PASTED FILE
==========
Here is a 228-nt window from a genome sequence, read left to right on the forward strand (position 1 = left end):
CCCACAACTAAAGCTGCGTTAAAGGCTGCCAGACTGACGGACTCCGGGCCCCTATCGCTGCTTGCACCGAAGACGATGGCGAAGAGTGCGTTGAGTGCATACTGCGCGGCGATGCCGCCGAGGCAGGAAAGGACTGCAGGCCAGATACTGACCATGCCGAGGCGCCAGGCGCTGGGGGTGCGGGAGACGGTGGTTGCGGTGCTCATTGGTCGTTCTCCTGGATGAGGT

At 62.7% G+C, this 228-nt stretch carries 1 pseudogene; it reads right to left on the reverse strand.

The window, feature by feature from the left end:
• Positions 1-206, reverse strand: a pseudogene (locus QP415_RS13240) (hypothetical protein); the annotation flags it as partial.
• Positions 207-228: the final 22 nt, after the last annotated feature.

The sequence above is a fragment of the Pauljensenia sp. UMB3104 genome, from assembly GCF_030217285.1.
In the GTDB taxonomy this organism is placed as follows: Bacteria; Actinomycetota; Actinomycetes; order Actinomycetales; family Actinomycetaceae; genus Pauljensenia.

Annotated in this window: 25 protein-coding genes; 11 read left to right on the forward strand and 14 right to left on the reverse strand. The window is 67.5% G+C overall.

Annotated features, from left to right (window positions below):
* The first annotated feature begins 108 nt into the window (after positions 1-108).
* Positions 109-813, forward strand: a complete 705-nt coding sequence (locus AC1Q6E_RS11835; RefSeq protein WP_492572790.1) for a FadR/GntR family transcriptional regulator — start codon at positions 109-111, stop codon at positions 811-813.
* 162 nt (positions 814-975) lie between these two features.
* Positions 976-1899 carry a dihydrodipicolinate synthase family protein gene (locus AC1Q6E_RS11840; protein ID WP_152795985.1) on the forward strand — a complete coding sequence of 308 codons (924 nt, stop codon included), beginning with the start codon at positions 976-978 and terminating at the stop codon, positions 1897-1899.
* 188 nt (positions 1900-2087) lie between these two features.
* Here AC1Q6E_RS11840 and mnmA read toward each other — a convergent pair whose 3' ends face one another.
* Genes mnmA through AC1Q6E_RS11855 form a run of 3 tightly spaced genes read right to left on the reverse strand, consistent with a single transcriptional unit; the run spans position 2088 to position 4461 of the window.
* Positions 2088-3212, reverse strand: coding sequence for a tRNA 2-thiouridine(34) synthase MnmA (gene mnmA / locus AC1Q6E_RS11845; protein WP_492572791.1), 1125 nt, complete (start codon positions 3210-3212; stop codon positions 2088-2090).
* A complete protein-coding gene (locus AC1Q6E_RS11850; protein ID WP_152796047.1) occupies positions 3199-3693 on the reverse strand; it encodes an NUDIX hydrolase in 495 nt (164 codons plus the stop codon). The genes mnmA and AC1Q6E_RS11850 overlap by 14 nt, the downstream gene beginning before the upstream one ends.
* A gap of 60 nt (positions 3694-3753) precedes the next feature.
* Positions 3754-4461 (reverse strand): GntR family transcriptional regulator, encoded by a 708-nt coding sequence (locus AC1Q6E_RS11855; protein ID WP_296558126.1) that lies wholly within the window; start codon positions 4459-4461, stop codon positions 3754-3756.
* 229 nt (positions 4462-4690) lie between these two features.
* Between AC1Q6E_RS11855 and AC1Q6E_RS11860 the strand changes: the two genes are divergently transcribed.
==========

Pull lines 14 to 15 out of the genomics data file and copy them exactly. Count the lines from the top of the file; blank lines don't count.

* Positions 976-1899 carry a dihydrodipicolinate synthase family protein gene (locus AC1Q6E_RS11840; protein ID WP_152795985.1) on the forward strand — a complete coding sequence of 308 codons (924 nt, stop codon included), beginning with the start codon at positions 976-978 and terminating at the stop codon, positions 1897-1899.
* 188 nt (positions 1900-2087) lie between these two features.